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Earth to be hit by an asteroid on Feb 1, 2019

Discussion in 'Interfaith Dialogues' started by jaspreet, Jul 2, 2004.

  1. jaspreet

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    An asteroid discovered just weeks ago has become the most threatening object yet detected in space.

    A preliminary orbit suggests that 2002 NT7 is on an impact course with Earth and could strike the planet on 1 February, 2019 - although the uncertainties are large.


    Astronomers have given the object a rating on the so-called Palermo technical scale of threat of 0.06, making NT7 the first object to be given a positive value.

    From its brightness, astronomers estimate it is about two kilometres wide, large enough to cause continent-wide devastation on Earth.

    Many observations

    Although astronomers say the object definitely merits attention, they expect more observations to show it is not on an Earth-intersecting trajectory.

    This asteroid has now become the most threatening object in the short history of asteroid detection

    Dr Benny Peiser
    It was first seen on the night of 5 July, picked up by the Linear Observatory's automated sky survey programme in New Mexico, US.

    Since then astronomers worldwide have been paying close attention to it, amassing almost 200 observations in a few weeks.

    Could it be deflected?
    Dr Benny Peiser, of Liverpool John Moores University in the UK, told BBC News Online that "this asteroid has now become the most threatening object in the short history of asteroid detection".

    NT7 circles the Sun every 837 days and travels in a tilted orbit from about the distance of Mars to just within the Earth's orbit.

    Potential devastation

    Detailed calculations of NT7's orbit suggest many occasions when its projected path through space intersects the Earth's orbit.

    Researchers estimate that on 1 February, 2019, its impact velocity on the Earth would be 28 km a second - enough to wipe out a continent and cause global climate changes.

    However, Dr Peiser was keen to point out that future observations could change the situation.

    He said: "This unique event should not diminish the fact that additional observations in coming weeks will almost certainly - we hope - eliminate the current threat."

    Easily observable

    According to astronomers, NT7 will be easily observable for the next 18 months or so, meaning there is no risk of losing the object.

    Observations made over that period - and the fact that NT7 is bright enough that it is bound to show up in old photographs - mean that scientists will soon have a very precise orbit for the object.

    Dr Donald Yeomans, of the US space agency's (Nasa) Jet Propulsion Laboratory in California, told BBC News Online: "The orbit of this object is rather highly inclined to the Earth's orbit so it has been missed because until recently observers were not looking for such objects in that region of space."

    Regarding the possibility of an impact, Dr Yeomans said the uncertainties were large.

    "The error in our knowledge of where NT7 will be on 1 February, 2019, is large, several tens of millions of kilometres," he said.

    Dr Yeomans said the world would have to get used to finding more objects like NT7 that, on discovery, look threatening, but then become harmless.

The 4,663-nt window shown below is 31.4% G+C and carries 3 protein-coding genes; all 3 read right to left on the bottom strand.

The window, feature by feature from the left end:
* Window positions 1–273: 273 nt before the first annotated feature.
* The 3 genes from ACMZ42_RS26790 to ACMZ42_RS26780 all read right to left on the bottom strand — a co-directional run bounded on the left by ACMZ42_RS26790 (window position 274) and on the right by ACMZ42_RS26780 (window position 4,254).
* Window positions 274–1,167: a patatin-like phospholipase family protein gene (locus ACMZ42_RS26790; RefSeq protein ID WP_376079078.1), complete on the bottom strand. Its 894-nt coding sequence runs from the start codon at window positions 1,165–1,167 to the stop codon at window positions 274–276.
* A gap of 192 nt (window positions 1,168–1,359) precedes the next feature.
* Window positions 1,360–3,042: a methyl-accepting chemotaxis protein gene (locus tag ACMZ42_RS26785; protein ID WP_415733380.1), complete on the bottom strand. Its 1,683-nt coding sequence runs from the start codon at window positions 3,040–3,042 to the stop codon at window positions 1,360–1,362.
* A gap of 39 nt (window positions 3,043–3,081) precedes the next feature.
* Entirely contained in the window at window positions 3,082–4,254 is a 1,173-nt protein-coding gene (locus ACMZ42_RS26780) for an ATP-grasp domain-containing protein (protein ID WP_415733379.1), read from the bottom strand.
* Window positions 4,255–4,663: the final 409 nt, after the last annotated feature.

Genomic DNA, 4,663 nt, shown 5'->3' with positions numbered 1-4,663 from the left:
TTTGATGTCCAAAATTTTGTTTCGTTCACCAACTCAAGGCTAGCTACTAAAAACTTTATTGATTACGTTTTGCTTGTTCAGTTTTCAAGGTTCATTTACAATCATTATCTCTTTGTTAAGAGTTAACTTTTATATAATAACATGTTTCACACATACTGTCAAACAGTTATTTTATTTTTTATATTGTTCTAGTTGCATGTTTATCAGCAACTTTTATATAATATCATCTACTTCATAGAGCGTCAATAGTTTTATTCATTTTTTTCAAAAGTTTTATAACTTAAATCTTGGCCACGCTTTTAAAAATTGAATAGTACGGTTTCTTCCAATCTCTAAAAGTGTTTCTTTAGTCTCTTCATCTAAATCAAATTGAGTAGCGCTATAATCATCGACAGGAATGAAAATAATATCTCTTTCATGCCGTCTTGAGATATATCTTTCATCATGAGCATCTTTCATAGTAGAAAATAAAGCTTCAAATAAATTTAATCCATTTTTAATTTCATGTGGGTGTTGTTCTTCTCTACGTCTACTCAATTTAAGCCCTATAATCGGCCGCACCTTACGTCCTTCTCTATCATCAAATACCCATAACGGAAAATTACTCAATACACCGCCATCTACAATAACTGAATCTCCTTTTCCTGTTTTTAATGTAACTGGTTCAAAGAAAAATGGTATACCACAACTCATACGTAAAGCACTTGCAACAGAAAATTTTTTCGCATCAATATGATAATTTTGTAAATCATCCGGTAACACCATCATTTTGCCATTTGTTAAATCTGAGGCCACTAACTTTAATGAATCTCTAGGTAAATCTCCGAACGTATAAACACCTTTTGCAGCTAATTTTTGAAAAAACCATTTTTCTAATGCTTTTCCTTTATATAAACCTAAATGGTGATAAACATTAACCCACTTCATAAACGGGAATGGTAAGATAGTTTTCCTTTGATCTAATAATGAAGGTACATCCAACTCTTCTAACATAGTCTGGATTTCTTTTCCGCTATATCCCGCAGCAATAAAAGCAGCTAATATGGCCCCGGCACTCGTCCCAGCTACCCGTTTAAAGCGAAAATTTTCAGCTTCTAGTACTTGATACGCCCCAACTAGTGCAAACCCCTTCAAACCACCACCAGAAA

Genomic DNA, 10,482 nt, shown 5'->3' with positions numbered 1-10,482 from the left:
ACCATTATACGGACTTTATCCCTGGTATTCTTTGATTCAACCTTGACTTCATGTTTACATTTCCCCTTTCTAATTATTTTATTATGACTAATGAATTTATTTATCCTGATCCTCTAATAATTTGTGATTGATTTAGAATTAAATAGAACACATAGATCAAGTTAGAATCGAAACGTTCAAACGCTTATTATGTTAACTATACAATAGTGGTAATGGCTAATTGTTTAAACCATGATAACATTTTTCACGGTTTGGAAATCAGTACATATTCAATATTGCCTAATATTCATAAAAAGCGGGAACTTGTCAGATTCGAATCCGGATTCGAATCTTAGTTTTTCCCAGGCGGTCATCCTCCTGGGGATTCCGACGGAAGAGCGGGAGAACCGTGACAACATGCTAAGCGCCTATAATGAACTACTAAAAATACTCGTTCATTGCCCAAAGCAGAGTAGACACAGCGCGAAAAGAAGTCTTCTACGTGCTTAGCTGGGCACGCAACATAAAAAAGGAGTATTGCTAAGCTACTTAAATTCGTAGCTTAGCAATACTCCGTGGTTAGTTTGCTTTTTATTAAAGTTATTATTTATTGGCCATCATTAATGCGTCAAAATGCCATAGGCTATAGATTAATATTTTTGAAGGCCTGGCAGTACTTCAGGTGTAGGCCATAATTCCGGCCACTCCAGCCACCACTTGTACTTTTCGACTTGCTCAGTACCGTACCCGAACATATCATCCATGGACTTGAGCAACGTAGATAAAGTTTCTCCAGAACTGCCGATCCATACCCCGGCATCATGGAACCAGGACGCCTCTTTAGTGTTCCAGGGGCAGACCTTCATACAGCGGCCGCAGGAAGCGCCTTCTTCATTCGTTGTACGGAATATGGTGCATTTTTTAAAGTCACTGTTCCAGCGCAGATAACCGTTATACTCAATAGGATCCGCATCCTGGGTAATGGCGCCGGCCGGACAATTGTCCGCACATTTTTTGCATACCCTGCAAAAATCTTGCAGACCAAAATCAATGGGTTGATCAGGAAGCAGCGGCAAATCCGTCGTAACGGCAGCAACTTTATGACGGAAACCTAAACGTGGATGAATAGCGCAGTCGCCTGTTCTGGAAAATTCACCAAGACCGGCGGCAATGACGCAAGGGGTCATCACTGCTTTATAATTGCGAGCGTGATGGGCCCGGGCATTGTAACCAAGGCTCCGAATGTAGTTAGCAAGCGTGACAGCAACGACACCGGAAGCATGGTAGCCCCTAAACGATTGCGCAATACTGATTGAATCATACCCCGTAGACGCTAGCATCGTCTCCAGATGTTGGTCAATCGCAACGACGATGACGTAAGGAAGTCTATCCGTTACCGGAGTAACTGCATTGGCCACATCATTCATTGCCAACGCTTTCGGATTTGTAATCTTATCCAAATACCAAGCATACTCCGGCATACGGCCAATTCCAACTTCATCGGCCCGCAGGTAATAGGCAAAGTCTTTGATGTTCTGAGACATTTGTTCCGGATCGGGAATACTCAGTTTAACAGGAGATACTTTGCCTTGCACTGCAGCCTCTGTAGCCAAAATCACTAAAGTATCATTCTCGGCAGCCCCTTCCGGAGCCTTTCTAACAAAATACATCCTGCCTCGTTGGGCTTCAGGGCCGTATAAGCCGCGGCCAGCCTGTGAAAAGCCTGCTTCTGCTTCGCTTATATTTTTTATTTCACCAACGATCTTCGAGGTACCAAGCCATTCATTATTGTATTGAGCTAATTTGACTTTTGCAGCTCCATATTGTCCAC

"This is because the problem of Near-Earth Objects is now being properly addressed," he said.

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  3. Amarpal

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    Mentor Writer SPNer Contributor

    Jun 11, 2004
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    Dear khalsa Jee (jaspreet),

    It is a very interesting piece of information. You have taken lots of effort to put it to us. Thank you very much.

    The object can be broken up or vaporied by multiple explodsions of 100 megaton nuclear bombs on it in space. Explosions can be used to change its course by very calibrated bombing.

    With Love and Respect for all.

  4. sukhi

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    Jun 29, 2004
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    i heard something else Amarpal Ji. i was watching a show on discovery specifically about asteroids and whether they're a threat to Earth and what was said that at this moment it doesn't seem possible to truly deflect an asteroid in case of an emergency. what was also said is that Earth is under a constant attack from these asteroids, but most of them either burn up in the atmosphere or something.

    the scientists on this show also mentioned that they don't really have a sense of how to accurately predict whether a certain asteroid is gonna hit earth because of the way asteroids travel through space is so random. it seems that the asteroids twist and turn every which way.

    another thing that the scientists were adamant about was the fact that the moon seems to attract most of the asteroids (via gravity) and tends to pull asteroids away from earth. so consider the moon your new best friend! :p

    but then again, a lot of this stuff is up in the air because space is still considered relatively unknown.
  5. Arvind

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    SPNer Contributor Supporter

    Jul 13, 2004
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    On the lighter side: Don’t worry that the world ends today, its already tomorrow in Australia.

    Actual discussion, of course to continue.


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